Department of Health written question – answered on 4th January 2016.

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Photo of Baroness Redfern Baroness Redfern Conservative

To ask Her Majesty’s Government what assessment the Department for Health has made of the number of adult carers in the UK, and the capacity of those carers to provide an improved quality of care to individuals in their own homes.

Photo of Lord Prior of Brampton Lord Prior of Brampton The Parliamentary Under-Secretary of State, Department of Health

We have assumed the Noble Lady is referring to informal, unpaid, carers rather than to paid care workers.

The 2011 Census indicated that there are approximately 6.26 million adults with informal caring responsibilities in the United Kingdom.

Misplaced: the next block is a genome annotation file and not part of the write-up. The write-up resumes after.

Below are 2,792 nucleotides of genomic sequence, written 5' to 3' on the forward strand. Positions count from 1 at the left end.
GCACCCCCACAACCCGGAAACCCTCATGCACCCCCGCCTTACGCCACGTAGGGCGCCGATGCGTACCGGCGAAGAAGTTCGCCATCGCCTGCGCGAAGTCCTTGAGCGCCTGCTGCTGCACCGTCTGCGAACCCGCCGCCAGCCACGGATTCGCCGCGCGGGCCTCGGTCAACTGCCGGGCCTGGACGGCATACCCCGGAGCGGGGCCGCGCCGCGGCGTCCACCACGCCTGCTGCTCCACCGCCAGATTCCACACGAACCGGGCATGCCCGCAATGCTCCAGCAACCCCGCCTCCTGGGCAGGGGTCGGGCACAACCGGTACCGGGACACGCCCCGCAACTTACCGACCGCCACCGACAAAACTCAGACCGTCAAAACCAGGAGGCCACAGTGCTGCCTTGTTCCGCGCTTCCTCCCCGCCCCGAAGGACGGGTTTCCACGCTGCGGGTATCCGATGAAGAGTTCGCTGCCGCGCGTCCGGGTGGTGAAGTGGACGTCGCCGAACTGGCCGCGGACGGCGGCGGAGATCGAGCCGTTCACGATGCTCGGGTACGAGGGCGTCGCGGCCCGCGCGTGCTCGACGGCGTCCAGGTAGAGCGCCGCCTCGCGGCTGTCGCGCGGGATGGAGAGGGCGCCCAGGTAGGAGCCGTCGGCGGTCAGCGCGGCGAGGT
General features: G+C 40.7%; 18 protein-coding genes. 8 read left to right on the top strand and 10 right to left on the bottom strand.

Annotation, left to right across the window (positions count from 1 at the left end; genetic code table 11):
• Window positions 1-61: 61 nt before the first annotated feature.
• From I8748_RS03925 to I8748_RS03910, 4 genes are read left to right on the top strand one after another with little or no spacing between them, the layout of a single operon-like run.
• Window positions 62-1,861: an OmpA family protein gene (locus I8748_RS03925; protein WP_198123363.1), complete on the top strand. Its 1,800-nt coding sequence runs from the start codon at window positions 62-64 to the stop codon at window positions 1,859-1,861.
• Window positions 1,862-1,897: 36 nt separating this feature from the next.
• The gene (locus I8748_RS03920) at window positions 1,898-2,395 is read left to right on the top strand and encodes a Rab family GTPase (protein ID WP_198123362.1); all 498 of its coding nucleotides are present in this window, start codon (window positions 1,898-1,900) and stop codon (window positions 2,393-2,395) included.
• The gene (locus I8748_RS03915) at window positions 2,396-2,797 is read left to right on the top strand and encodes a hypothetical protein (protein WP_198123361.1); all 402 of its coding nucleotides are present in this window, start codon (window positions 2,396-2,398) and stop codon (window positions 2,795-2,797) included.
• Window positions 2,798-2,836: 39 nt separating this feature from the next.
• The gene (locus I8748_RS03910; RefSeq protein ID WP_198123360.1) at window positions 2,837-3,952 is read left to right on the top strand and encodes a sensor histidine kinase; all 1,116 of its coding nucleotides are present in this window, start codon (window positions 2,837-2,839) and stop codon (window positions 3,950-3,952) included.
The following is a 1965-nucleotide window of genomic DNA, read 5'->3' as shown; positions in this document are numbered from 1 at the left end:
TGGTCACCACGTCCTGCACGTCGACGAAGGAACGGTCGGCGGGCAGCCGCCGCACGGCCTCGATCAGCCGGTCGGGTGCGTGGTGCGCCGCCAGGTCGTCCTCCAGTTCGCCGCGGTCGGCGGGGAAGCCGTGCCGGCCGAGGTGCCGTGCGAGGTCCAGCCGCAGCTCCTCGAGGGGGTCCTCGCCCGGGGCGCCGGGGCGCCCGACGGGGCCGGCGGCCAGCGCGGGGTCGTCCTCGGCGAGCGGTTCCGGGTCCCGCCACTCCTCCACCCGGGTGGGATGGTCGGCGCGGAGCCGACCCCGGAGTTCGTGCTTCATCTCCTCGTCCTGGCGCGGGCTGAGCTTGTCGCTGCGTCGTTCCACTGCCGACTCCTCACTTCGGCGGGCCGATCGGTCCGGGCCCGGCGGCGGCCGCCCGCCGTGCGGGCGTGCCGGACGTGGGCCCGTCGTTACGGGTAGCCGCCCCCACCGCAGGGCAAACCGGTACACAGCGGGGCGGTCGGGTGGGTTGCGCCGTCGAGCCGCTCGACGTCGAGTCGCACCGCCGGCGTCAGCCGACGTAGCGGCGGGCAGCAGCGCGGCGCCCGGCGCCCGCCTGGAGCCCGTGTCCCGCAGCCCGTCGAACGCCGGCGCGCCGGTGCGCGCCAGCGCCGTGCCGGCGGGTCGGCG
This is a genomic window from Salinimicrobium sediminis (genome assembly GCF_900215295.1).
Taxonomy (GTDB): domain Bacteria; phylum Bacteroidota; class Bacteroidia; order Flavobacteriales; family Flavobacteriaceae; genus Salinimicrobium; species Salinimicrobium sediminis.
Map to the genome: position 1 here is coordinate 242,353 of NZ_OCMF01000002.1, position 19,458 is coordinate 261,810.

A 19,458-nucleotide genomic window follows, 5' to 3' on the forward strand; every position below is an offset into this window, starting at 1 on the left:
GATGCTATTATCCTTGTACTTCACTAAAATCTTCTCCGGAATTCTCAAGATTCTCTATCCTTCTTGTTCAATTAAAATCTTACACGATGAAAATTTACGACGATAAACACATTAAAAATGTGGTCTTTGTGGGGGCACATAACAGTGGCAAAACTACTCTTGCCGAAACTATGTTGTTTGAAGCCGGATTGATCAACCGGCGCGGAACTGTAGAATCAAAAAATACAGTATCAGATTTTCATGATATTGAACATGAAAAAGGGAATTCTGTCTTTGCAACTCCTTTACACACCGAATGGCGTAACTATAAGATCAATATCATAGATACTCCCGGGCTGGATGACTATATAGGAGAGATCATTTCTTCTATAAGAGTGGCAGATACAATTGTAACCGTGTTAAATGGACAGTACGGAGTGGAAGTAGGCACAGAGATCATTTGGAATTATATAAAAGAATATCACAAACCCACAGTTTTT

The Government recognises the invaluable contribution made by unpaid carers and the importance of supporting them in their caring roles. That is why we continue to support implementation of the improved rights for carers enshrined in The Care Act 2014. This includes a right to an assessment on the appearance of needs for support that will look at a carer’s wellbeing in their own right and what support they may need in their caring role.

The Department has provided £104 million of funding to local authorities for these rights in 2015/16, which include, for the first time, a legal duty on local authorities to meet carers’ eligible needs for support. We have also made an additional £400 million available to the NHS between 2011 and 2015 to provide carers with breaks from their caring responsibilities to sustain them in their caring role. The carers’ breaks funding of £130 million for 2015/16 is in the Better Care Fund.

The Department is also leading the development of a new cross-Government National Carers Strategy that will look at what more we can do to support existing carers and future carers.

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